While rule changes and increased penalties have reduced fighting in the game, there are still enough instances to continue to raise alarms.

      Fortunately, at 58, Berube continues to enjoy good health. He was let go by the Blues this past season but wants to get back into coaching as soon as possible.

      In a telephone interview, Berube made it clear he believes hockey is headed in a better direction.

      However, he also stressed that hockey is a physical game and there is an assigned risk to playing such a violent sport. Fighting causes concussions but so does hitting along the boards and open-ice collisions.

      “It (the recent suicides) is obviously bad news,” he said. “Concussions have been around for a long time. I believe the league does a great job now with spotters (to sound an alarm if a player looks to be in distress). If someone doesn’t look right on the ice, they pull him off, they get tested and checked out, which is great.”

      Research has shown a player with a diagnosed concussion should not play again until he is completely symptom-free. Yet, there are players who can slip through the cracks.

      “The league has done a great job but having said that, I think there are always going to be issues,” Berube said. “You know, you play in these physical sports – and the game is so fast, you don’t see a lot of the hits. It’s such a quick game, you get caught off-guard a lot. You get jolted a lot.”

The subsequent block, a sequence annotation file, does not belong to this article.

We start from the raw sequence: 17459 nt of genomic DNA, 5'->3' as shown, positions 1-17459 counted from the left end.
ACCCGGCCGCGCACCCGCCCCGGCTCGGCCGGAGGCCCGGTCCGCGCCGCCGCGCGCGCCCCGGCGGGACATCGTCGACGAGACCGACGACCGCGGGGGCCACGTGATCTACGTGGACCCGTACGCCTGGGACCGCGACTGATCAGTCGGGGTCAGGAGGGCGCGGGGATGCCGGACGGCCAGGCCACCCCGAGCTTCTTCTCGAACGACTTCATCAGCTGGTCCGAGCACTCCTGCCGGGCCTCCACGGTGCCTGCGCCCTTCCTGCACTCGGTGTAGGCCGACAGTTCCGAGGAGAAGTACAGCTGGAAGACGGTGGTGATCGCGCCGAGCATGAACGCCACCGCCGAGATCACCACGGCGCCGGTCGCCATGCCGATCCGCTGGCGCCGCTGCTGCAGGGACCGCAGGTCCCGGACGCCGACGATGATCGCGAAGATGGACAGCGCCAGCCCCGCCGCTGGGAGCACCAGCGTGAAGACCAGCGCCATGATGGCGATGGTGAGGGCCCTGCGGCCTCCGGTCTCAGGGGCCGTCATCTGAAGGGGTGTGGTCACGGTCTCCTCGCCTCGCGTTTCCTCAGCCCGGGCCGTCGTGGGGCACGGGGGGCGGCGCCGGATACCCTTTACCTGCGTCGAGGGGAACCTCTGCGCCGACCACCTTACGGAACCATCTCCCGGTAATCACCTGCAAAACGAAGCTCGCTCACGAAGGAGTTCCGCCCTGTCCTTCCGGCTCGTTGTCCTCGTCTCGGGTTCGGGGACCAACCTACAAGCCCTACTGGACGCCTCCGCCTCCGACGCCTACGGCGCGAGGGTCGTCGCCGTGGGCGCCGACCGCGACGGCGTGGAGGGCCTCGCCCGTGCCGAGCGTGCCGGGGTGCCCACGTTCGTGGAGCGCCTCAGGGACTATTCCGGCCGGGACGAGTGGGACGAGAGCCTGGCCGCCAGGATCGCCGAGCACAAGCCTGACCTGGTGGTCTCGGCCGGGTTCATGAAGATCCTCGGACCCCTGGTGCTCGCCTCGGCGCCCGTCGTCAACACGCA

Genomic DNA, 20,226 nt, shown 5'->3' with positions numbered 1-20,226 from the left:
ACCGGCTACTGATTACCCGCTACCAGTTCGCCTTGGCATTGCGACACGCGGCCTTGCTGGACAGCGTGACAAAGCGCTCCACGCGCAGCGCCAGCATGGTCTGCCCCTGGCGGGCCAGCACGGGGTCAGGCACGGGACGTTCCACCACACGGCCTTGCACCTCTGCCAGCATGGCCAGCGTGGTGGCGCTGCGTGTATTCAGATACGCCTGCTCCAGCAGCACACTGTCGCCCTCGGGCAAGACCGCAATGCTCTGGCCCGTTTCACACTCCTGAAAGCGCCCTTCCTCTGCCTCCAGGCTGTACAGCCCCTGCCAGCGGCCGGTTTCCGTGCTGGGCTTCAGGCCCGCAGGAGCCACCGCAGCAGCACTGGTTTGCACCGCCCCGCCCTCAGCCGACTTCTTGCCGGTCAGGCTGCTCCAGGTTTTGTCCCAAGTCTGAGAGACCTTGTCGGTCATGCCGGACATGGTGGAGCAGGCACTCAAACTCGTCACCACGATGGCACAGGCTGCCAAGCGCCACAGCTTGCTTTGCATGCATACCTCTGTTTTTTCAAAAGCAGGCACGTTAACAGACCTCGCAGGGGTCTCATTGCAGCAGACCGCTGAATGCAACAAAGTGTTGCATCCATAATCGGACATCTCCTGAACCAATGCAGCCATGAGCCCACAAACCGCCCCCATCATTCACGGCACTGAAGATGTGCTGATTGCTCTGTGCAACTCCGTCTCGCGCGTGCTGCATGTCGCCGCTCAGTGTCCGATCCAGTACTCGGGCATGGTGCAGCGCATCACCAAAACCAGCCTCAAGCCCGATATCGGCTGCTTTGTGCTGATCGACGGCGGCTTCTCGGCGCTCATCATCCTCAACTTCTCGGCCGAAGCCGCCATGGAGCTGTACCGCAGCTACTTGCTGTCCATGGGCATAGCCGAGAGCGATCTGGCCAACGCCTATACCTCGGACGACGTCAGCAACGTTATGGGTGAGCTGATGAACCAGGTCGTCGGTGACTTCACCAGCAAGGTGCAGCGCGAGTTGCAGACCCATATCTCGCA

Berube insists you don’t see as many “dirty” hits as you did 20, 30 years ago. Fights don’t break out at the drop of a hat.

      “But it’s still a physical game,” Berube said. “You don’t want to take too much of that out.”

      Critics of the NHL’s discipline system say a five-minute major or a 10-minute misconduct isn’t enough to stop most fights from happening.

      “It’s always been a part of the game,” Berube said. “It’s dropped off over the years. I think it still has some importance in the game. To be honest, I’m not seeing a lot of injuries from fighting.”

      Berube disclosed he’s never been checked by a neurologist. He maintains he feels fine. But he does recommend players see an expert at the first sign of trouble.

      “There are guys who are more susceptible,” he said. “Everybody’s different.”

      Berube’s been on both sides of the bench, so he is qualified to pass judgment on a game which relies so much on bodily contact.

      “I think the game is in a good spot,” he said. “Fighting might have picked up recently but that’s because we’re at an intense time in the schedule – teams are battling for playoffs. There’s a lot on the line.

      “The intensity part of the game is good, it’s normal. When you have an intense game, it gets physical. Sometimes things just happen.”

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About Wayne Fish 2472 Articles
Wayne Fish has been covering the Flyers since 1976, a stint which includes 18 Stanley Cup Finals, four Winter Olympics and numerous other international events.